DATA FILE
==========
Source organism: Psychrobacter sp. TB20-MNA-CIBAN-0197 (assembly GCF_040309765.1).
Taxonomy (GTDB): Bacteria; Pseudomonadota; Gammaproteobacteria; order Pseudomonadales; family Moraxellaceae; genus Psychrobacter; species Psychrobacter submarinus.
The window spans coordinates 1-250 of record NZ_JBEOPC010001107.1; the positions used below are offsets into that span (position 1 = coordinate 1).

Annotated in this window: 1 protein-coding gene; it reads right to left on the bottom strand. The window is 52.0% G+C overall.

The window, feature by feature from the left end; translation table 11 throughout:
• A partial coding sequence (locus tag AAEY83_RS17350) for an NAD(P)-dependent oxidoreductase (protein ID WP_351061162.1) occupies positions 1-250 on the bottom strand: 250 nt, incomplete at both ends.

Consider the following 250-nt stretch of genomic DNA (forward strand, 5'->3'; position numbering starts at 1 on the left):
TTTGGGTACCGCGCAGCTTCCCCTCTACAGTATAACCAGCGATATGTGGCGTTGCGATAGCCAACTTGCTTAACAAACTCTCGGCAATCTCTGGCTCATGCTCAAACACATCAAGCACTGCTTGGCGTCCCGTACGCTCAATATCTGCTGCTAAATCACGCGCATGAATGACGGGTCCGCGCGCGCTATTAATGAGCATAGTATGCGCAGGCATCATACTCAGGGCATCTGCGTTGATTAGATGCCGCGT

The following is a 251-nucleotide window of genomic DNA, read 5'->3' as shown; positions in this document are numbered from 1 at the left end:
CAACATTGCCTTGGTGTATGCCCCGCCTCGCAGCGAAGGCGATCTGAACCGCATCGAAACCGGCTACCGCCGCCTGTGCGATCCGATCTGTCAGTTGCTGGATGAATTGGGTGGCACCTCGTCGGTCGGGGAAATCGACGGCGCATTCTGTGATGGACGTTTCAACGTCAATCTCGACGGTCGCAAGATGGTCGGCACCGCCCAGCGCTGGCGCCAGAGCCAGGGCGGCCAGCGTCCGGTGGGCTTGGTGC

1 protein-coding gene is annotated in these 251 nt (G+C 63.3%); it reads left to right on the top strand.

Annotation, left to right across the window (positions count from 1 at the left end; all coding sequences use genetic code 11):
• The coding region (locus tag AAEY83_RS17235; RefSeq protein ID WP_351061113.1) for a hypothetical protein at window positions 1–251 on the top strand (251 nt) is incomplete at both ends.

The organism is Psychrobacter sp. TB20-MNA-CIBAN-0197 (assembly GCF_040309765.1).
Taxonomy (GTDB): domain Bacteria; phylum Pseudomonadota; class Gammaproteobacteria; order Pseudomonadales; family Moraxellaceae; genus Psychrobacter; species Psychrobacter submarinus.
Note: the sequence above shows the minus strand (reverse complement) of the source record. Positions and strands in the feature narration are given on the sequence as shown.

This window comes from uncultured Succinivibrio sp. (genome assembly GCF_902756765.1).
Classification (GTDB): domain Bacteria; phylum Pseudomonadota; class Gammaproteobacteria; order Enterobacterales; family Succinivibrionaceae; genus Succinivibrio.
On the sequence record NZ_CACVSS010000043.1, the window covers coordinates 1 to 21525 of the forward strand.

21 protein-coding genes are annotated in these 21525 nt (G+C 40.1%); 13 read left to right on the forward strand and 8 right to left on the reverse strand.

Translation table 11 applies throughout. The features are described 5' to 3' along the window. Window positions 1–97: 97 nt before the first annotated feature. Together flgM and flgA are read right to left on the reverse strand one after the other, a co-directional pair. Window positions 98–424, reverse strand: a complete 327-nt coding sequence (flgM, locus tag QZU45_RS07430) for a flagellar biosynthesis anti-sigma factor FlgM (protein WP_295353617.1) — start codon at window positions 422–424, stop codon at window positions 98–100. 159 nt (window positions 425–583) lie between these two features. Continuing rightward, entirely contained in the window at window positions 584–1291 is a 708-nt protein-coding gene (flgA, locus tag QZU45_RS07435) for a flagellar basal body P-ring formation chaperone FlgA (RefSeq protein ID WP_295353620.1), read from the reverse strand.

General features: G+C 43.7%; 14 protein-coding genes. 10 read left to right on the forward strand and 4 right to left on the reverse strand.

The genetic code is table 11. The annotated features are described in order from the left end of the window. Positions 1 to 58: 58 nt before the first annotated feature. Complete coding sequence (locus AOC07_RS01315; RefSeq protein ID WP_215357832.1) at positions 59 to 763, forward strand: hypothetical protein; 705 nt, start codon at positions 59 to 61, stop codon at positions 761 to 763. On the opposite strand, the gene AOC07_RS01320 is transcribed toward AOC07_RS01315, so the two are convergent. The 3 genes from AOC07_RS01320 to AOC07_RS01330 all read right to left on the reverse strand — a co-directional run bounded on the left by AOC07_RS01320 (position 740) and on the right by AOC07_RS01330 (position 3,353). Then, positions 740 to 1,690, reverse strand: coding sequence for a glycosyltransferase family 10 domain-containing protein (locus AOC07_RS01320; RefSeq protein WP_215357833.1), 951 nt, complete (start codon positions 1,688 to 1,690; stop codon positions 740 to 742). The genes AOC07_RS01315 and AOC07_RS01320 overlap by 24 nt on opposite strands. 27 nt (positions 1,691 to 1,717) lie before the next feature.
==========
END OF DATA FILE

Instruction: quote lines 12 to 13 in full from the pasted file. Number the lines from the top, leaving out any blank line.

Annotation, left to right across the window (positions count from 1 at the left end; all coding sequences use genetic code 11):
• The coding region (locus tag AAEY83_RS17235; RefSeq protein ID WP_351061113.1) for a hypothetical protein at window positions 1–251 on the top strand (251 nt) is incomplete at both ends.